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Students hold signs displaying their support for school choice during a Jan. 25 rally at the state Capitol in Lincoln. Gwyneth Roberts/Lincoln Journal Star

Hundreds turn out to support school choice

They came by the hundreds from across Nebraska – students, parents, teachers, administrators – wearing bright yellow scarves touting their message of support for school choice.
 
They joined Gov. Pete Ricketts, Lt. Gov. Mike Foley and several state senators Jan. 25 at the state Capitol for a rally marking National School Choice Week, Jan. 21-27.
 
And state Sen. Lou Ann Linehan of Elkhorn announced at the rally that she will prioritize LB295, the Opportunity Scholarships Act, during the current legislative session.
 
Backed by the Nebraska Catholic Conference, which represents the public policy interests of the state’s three bishops, the legislation would offer tax credits to individuals and corporations donating to organizations that give scholarships to low- and middle-income students to attend private or parochial schools.
 
The governor told rally participants gathered in the Warner Chamber of the Capitol that parents need to be able to make the educational choice that best suits their children’s needs.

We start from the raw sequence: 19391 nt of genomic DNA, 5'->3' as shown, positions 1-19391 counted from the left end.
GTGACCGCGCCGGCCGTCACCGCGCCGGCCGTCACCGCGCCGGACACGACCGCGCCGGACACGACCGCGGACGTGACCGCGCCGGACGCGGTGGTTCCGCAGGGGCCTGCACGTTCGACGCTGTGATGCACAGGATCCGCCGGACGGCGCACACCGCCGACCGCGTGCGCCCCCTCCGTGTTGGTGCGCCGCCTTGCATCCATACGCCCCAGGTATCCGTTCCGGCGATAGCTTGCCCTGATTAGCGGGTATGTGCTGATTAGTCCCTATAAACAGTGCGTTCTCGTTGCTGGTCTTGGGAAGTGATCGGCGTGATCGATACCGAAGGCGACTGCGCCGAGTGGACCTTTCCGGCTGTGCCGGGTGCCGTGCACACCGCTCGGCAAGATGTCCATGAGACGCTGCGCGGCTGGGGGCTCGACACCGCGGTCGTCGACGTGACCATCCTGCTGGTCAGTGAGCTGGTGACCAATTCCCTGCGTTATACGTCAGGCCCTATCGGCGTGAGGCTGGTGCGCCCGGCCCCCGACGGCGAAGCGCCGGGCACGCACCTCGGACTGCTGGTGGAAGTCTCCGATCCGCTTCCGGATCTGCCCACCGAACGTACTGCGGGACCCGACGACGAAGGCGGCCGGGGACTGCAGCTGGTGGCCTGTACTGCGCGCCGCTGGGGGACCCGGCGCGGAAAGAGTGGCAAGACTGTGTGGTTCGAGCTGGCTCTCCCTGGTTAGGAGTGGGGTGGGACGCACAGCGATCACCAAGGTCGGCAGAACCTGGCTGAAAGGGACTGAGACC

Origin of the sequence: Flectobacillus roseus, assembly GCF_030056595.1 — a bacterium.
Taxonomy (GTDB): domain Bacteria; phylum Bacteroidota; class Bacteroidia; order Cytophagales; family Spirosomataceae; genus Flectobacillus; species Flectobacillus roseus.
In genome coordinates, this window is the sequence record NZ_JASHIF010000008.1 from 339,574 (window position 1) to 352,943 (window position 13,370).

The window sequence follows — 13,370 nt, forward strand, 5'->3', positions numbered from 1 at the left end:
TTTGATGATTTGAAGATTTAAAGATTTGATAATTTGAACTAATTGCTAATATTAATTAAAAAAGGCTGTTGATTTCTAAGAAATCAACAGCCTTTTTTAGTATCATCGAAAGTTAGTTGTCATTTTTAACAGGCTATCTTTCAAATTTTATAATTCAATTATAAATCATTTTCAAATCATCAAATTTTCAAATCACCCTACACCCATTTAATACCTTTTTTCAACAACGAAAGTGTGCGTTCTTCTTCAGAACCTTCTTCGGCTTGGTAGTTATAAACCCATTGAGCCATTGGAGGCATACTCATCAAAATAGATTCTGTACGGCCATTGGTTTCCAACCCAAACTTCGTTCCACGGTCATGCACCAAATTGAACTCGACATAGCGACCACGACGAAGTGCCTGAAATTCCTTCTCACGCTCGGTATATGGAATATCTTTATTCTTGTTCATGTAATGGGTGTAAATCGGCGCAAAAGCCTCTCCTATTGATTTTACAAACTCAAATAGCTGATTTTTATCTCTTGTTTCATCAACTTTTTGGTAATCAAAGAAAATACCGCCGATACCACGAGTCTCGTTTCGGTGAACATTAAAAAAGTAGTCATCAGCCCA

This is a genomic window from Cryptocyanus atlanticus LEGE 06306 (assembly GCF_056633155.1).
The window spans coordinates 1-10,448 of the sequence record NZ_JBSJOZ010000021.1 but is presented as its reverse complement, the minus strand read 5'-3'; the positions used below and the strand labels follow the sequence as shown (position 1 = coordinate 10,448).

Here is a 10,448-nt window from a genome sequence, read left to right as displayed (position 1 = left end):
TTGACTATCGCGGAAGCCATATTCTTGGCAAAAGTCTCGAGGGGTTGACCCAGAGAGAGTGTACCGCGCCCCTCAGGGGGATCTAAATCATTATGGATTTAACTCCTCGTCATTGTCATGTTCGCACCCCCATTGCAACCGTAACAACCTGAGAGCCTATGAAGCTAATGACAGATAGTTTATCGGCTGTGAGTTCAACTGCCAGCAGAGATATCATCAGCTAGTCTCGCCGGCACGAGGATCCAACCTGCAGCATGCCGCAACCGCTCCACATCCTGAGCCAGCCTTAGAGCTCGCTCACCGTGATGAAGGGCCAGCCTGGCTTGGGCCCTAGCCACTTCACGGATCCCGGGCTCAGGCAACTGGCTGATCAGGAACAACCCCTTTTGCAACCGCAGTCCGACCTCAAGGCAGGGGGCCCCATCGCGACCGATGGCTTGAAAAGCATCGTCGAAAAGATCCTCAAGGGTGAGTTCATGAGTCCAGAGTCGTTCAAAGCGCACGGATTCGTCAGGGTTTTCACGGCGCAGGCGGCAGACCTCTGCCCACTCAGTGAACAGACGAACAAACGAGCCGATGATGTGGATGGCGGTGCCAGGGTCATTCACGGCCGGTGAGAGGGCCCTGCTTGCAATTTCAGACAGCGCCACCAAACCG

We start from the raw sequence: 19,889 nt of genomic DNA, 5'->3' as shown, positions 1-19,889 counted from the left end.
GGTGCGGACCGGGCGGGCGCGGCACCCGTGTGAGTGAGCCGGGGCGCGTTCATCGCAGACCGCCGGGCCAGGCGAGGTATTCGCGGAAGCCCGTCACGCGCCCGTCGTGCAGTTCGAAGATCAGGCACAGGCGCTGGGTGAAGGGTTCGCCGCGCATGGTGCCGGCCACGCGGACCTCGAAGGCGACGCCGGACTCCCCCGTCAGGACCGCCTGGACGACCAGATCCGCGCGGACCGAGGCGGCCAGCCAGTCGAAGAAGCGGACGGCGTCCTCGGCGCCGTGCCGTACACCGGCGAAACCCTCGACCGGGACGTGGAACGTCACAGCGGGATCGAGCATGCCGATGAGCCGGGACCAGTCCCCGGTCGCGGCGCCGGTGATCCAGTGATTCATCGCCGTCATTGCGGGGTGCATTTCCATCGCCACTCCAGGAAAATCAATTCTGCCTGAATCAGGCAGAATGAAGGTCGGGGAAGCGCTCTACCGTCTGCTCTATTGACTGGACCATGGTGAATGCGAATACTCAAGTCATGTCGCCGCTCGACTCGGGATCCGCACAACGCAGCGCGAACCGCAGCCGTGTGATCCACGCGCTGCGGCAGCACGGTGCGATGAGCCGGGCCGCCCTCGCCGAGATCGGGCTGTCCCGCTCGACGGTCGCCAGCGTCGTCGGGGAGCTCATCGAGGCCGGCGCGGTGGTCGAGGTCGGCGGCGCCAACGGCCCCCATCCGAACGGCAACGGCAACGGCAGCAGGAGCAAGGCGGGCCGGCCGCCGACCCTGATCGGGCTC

“Individual students don’t always learn the same way,” he said. “We need to have options for parents and students to make sure that every kid has the chance to live up to their potential.” 
 
That sentiment was shared by eighth-grader Alyson Tule Martinez from St. Thomas More School in Omaha, who spoke at the rally. She told the crowd how much she likes her school and how it is preparing her well for high school.
 
She also credited her parents’ sacrifices and the help of scholarships for making it possible for her and her two siblings to attend the school.
 
“Catholic school is challenging and helps children to be better prepared for their future,” Tule Martinez told the Catholic Voice. “You also get to learn more about your faith and have a better relationship with God,” she said.
 
LB295 is designed to broaden educational opportunities for students such as Tule Martinez. The bill was introduced last session by Sen. Jim Smith of Papillion, chairman of the Revenue Committee, and was passed out of committee. Linehan’s action will ensure the bill comes to the floor for debate during the current session.
 
“I need your help,” Linehan told the crowd, encouraging participants to “… engage their senators, because it really matters.”
 
Another student in attendance for whom private scholarships made a difference was Maximo Gayton, a sophomore at Mount Michael Benedictine School near Elkhorn, who also spoke at the event.
 
“School choice gave my family the freedom to choose a school that not only fit me, but my siblings as well,” Gayton told the crowd. “My education has given me confidence in my future, and I’ll never forget the help my family has received.”
 
In addition to Mount Michael and St. Thomas More, students and staff from other schools of the Omaha archdiocese attending included All Saints, Holy Cross, Holy Name, Our Lady of Lourdes, Sacred Heart, Ss. Peter and Paul, all in Omaha, and St. Bernadette in Bellevue.

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